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Introduction & Recap

In the previous blog post, we learned how to create a SimpleForm within a Dialog that allowed us to update the information of a Sales Order Item.

What will be covered on this exercise

With Part 6 of this series of blog posts, we will learn how to use the same SimpleForm to create a new Sales Order Item. We polished our code and tried to re-use everything to both create and update an Item.

  • ODataModel: we have already used it to display server-side information about our Business Partner, Sales Order, and Sales Order Items. We’ve also used it to delete a database record. In the previous blog post, we’ve used it to update a SalesOrderItem. Now we’re going to use it to create a temporary Entry via createEntry (it’s only created locally) that will be submitted with submitChanges only when the user hit the Save button. If the user cancels the form our temporary entry will be deleted executing deleteCreatedEntry.

  • Advanced Validation: for each form element of the SimpleForm we want to add validation. The user should not be allowed to save an entry if some of its fields are not correctly filled.

  • Handle batch errors

  • Pre-fill values when needed (explained later)

So our main task here is to allows the user to create a new Sales Order Item and submit those changes to the backend system only if all the model fields have been validated.

Here’s a list of the things you have to do to get to the final result:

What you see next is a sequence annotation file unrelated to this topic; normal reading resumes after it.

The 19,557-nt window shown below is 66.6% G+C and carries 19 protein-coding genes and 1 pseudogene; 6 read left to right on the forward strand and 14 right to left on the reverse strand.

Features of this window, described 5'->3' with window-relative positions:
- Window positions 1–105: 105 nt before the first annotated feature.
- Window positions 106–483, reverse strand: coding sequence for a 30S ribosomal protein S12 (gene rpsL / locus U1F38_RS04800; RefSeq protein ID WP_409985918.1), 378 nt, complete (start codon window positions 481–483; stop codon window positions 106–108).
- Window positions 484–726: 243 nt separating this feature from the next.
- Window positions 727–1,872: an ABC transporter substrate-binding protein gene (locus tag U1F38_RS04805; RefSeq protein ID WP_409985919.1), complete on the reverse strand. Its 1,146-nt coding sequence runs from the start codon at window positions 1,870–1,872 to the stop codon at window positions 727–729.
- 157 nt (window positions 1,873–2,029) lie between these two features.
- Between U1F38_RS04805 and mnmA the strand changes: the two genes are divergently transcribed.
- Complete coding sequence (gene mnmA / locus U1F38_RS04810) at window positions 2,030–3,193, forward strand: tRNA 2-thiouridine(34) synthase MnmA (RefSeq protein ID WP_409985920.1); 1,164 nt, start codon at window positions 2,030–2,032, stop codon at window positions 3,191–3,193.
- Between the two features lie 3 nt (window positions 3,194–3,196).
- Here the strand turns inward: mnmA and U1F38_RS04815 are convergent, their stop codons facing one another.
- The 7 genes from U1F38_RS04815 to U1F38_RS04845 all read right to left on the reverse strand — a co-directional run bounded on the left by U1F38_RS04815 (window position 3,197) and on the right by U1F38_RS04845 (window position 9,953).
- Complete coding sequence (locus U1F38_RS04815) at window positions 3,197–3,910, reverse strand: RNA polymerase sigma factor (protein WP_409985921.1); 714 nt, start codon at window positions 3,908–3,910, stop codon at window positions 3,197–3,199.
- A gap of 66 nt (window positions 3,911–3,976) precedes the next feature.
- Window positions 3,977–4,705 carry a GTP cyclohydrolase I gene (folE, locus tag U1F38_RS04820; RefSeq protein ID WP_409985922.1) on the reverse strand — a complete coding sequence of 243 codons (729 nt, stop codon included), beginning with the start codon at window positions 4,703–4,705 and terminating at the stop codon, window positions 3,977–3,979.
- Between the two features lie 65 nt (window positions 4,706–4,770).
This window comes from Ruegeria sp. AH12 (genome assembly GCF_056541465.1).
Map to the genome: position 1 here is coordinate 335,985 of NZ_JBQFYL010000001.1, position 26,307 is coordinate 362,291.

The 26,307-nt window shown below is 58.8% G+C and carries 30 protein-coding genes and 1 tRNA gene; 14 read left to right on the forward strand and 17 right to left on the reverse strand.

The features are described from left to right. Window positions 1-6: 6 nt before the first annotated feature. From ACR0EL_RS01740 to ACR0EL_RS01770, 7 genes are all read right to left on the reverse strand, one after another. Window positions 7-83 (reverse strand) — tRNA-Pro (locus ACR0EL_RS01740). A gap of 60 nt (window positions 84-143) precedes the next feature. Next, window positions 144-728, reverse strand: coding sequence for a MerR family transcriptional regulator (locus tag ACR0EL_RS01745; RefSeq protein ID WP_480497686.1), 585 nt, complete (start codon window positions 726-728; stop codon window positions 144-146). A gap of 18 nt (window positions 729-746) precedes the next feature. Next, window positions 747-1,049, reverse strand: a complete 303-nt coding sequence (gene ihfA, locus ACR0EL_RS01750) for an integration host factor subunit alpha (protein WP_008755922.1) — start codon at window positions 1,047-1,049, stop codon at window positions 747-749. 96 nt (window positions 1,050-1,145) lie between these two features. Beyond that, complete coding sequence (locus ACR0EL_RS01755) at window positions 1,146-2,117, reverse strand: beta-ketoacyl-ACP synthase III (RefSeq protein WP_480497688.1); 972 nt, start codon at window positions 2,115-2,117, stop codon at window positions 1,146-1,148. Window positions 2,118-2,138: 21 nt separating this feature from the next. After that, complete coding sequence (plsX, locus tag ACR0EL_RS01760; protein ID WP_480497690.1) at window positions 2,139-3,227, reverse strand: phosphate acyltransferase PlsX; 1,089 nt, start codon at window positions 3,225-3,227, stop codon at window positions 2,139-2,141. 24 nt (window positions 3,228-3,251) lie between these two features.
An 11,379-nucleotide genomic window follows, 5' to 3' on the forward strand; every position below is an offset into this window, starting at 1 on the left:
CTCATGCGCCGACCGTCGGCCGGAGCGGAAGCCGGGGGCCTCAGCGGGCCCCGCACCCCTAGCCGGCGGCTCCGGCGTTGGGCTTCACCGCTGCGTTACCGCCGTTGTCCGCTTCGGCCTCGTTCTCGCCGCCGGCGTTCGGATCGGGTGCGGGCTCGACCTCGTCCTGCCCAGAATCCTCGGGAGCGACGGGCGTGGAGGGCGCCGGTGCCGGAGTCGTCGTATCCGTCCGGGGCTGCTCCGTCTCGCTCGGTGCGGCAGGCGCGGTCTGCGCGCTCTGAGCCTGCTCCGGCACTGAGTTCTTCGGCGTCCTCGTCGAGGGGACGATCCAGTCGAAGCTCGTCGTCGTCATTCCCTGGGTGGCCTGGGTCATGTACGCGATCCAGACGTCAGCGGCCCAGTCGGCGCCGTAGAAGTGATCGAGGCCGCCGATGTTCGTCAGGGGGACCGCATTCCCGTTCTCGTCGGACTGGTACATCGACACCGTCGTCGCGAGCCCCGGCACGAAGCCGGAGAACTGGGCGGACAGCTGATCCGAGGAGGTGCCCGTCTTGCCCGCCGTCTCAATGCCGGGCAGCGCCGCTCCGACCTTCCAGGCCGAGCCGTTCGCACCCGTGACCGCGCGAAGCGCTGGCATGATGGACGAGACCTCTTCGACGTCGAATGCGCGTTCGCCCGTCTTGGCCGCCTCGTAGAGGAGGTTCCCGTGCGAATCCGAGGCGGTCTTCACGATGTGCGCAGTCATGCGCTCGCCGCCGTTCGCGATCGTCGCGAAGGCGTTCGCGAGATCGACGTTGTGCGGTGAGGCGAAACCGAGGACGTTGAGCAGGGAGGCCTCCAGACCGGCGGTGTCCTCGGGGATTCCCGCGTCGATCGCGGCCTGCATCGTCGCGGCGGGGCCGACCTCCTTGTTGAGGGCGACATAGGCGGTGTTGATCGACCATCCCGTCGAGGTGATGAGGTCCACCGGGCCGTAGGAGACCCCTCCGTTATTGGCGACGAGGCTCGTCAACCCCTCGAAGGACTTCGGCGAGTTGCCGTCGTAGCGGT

• If the user clicks on the Add button, query the backend to ask for the latest ItemPosition and create a new temporary model (via oModel.createEntry) with ItemPosition = ItemPosition+1 (to be really correct you should do this just before the submission of the entry)

  • Re-use the same Fragment with inside a Dialog that contains the SimpleForm that we used in the latest blog post. Fields are enabled/disabled based on a global flag that is true when we’re in create-mode

  • The SimpleForm will contain a Label/Input couple for each of our Sales Order Item fields

  • If the user changes the quantity updates all the amounts: NetAmount, TaxAmount, GrossAmount

  • If the user change the Product update all connected values like QuantityUnit, CurrencyCode, NetAmount, TaxAmount, GrossAmount, and NoteLanguage

  • Make the Save button of the dialog enabled only if all the information have been filled correctly otherwise display the correct error for each invalid field.

  • Handle the save button submitting all the user changes!

Pre-filling values

In our exercise we’re prefilling the temporary model values in four different points:

  1. When the user opens the dialog: we make an async query to the database asking for the latest ItemPosition. Our element should have the ItemPosition value as ItemPosition+1

  2. When we create the temporary model we pre-fill the delivery date, the quantity, and the SalesOrderID

  3. When the user selects a Product, we’re using that information to automatically calculate the price Amount (based on product’s price and quantity), CurrencyCode, QuantityUnit and NoteLanguage

  4. When the user changes the quantity requested we update again the price Amount

Conclusion and what’s next?

If you want to check out the final result you can directly go to the step_6 branch of our GitHub Project.

In the next days, I will enjoy the Christmas holiday and explore something that I wanted to learn in the last couple of months: FlexibleColumnLayout. So expect a new blog post about it 😉

Feedback needed

What do you think about this series? Do you want more focus on some specific SAPUI5 aspect?

Write it down on the comment section! Happy coding to everyone!

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